Great guide for introducing arithmetic to primary students!

## Using Children’s Literature to Teach Science

Using Children’s Literature to Teach Science by Patricia Bishop McKean (PDF ebook with multiple PDF files)

Patricia Bishop McKean compiled this wonderful ebook that pairs great picture books / young reader books (including such classics as Stellaluna, Follow the Drinking Court, Swimmy, Curious George, Morris’s Disappearing Bag and many more) with hands-on activities that demonstrate basic science concepts to young students. Subjects covered in the activities include earth science, astronomy, math, ecology, physics, chemistry, and process skills. It’s a great approach that makes both the stories AND the science lessons much more memorable.

From her introduction:

Each children’s picture book is linked to a simple, basic science activity. By showing teachers how to “hook” their students by reading a familiar or new story and then doing a related hands-on, minds-on science activity, I have helped teachers feel more comfortable with teaching science.  Sometimes the story comes before the activity, and sometimes it comes after the activity. The activity will stand alone, as will the reading of the story, but if the hook captivates the mind of the student, the memory of the science concept should last in the student’s mind.

Each book & accompanying science activity has its own PDF file, so there’s lots of PDFs to download here, making it a little more complicated than just downloading a single PDF file. But it is worth the effort. Check it out and see if you don’t agree. Use the menu on the site to navigate between sections of the collection.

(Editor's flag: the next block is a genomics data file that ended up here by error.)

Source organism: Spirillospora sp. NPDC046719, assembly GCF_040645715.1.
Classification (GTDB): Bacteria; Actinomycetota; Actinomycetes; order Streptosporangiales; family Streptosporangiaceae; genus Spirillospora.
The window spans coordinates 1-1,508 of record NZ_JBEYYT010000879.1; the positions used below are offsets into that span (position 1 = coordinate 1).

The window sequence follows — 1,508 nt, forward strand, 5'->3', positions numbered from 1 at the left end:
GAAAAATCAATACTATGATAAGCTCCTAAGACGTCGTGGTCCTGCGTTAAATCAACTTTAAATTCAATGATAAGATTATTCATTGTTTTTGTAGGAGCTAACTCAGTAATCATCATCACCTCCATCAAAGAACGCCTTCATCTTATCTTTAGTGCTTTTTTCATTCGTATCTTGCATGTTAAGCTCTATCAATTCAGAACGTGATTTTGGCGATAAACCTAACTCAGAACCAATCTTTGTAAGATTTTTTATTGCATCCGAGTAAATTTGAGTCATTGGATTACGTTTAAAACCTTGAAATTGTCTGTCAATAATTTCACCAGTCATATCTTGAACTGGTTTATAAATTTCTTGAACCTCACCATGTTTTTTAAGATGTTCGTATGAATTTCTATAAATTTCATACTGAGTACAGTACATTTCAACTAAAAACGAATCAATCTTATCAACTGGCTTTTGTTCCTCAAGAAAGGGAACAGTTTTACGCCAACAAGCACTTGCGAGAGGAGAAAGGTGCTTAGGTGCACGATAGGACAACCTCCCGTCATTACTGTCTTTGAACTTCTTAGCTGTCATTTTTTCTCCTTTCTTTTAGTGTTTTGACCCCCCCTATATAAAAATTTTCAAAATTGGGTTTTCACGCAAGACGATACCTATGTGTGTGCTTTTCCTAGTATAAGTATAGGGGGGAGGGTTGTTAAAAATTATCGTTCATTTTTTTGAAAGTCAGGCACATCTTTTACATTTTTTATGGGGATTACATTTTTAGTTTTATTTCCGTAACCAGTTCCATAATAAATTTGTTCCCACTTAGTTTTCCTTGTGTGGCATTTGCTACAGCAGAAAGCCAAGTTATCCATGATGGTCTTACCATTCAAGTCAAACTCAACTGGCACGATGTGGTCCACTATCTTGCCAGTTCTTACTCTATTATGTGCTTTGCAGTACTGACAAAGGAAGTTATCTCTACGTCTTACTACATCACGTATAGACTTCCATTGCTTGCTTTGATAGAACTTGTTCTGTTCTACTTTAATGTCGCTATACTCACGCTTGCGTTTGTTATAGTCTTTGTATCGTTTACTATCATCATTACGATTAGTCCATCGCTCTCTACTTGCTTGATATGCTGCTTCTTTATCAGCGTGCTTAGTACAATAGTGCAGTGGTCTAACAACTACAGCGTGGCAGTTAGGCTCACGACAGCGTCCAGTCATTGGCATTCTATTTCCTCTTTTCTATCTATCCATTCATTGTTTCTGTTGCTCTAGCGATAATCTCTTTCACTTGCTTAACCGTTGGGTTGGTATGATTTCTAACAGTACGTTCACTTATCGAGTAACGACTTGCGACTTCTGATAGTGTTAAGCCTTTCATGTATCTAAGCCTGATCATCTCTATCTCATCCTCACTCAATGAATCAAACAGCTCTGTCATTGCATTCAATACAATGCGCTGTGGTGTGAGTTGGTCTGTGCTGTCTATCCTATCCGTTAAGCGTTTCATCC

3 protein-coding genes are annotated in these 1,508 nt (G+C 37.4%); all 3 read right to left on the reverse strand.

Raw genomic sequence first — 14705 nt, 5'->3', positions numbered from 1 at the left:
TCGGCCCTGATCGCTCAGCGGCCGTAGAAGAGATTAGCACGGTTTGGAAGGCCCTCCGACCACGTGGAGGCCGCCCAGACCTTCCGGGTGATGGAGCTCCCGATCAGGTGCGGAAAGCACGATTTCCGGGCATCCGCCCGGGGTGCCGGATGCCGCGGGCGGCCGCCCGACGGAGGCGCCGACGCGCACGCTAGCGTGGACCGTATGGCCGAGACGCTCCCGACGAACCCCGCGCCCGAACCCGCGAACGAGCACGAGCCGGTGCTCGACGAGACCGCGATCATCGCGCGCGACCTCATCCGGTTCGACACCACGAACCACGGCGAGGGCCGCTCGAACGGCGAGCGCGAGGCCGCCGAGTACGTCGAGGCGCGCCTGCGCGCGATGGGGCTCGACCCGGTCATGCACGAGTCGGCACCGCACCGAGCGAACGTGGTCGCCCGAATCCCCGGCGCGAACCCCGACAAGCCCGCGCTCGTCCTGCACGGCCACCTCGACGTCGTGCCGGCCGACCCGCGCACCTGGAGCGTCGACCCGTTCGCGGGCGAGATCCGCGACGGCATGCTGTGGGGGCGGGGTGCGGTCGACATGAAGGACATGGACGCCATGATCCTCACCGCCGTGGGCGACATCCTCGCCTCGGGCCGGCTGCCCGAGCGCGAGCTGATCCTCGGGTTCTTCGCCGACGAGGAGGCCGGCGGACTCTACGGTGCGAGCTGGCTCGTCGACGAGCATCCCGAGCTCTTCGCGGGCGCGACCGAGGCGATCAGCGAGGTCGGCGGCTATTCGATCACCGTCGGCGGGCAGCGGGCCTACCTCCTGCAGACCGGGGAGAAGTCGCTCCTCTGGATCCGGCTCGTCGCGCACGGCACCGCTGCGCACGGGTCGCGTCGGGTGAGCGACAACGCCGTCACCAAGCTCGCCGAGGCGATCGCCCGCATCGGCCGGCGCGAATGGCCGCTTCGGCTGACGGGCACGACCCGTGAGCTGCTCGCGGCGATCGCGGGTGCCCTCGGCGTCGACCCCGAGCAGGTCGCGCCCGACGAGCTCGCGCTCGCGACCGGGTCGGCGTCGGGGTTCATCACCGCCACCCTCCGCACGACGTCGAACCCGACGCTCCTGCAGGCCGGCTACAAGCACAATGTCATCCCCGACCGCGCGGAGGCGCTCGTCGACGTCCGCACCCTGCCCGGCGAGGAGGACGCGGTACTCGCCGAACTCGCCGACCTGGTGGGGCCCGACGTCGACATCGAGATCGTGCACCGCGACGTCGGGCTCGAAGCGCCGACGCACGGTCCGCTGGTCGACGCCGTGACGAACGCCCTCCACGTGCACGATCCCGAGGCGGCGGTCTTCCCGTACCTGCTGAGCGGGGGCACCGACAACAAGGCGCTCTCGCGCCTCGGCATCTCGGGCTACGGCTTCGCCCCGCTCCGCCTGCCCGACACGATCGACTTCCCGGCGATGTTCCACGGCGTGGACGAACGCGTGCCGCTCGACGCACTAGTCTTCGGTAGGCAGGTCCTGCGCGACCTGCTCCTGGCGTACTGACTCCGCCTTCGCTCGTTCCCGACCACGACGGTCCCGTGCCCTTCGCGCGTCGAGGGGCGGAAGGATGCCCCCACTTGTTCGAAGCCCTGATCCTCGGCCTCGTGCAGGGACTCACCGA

## Fraction Worksheets Spinner Games

Kids can’t resist spinner games, so yours should really get a kick out of these. WeAreTeachers.com has several neat printable game worksheets that help teach fractions. Their packet of fractions worksheets includes 11 printable games. Students can play the games to practice writing and recognizing fractions, coloring and producing fractions, fraction equivalents, and fraction-decimal conversion.

Math

## The Mega Penny Project

### THE MEGA PENNY PROJECT

Visualizing huge numbers can be very difficult. People regularly talk about millions of miles, billions of bytes, or trillions of dollars, yet it’s still hard to grasp just how much a “billion” really is.
The MegaPenny Project aims to help by taking one small everyday item, the U.S. penny, and building on that to answer the question: “What would a billion (or a trillion) pennies look like?”

## Number Stories of Long Ago

Number Stories of Long Ago by David Eugene Smith (PDF ebook)